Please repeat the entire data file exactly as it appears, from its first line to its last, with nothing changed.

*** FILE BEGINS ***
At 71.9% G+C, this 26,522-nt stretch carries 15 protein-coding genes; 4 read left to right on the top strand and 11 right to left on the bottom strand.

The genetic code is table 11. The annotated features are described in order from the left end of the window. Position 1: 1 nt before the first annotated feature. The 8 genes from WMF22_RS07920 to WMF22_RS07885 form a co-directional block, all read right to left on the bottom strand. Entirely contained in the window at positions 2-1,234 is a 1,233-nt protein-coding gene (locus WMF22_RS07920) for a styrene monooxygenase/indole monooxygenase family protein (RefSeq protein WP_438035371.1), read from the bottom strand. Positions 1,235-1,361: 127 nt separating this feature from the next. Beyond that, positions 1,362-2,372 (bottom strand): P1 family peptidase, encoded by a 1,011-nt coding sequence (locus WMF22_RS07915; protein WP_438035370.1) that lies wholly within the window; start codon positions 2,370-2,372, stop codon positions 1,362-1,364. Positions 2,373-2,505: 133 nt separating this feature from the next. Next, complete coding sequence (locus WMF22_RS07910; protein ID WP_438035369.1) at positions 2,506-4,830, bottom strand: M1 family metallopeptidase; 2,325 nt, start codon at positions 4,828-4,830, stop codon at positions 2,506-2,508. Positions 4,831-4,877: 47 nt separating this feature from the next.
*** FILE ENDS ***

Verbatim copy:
At 71.9% G+C, this 26,522-nt stretch carries 15 protein-coding genes; 4 read left to right on the top strand and 11 right to left on the bottom strand.

The genetic code is table 11. The annotated features are described in order from the left end of the window. Position 1: 1 nt before the first annotated feature. The 8 genes from WMF22_RS07920 to WMF22_RS07885 form a co-directional block, all read right to left on the bottom strand. Entirely contained in the window at positions 2-1,234 is a 1,233-nt protein-coding gene (locus WMF22_RS07920) for a styrene monooxygenase/indole monooxygenase family protein (RefSeq protein WP_438035371.1), read from the bottom strand. Positions 1,235-1,361: 127 nt separating this feature from the next. Beyond that, positions 1,362-2,372 (bottom strand): P1 family peptidase, encoded by a 1,011-nt coding sequence (locus WMF22_RS07915; protein WP_438035370.1) that lies wholly within the window; start codon positions 2,370-2,372, stop codon positions 1,362-1,364. Positions 2,373-2,505: 133 nt separating this feature from the next. Next, complete coding sequence (locus WMF22_RS07910; protein ID WP_438035369.1) at positions 2,506-4,830, bottom strand: M1 family metallopeptidase; 2,325 nt, start codon at positions 4,828-4,830, stop codon at positions 2,506-2,508. Positions 4,831-4,877: 47 nt separating this feature from the next.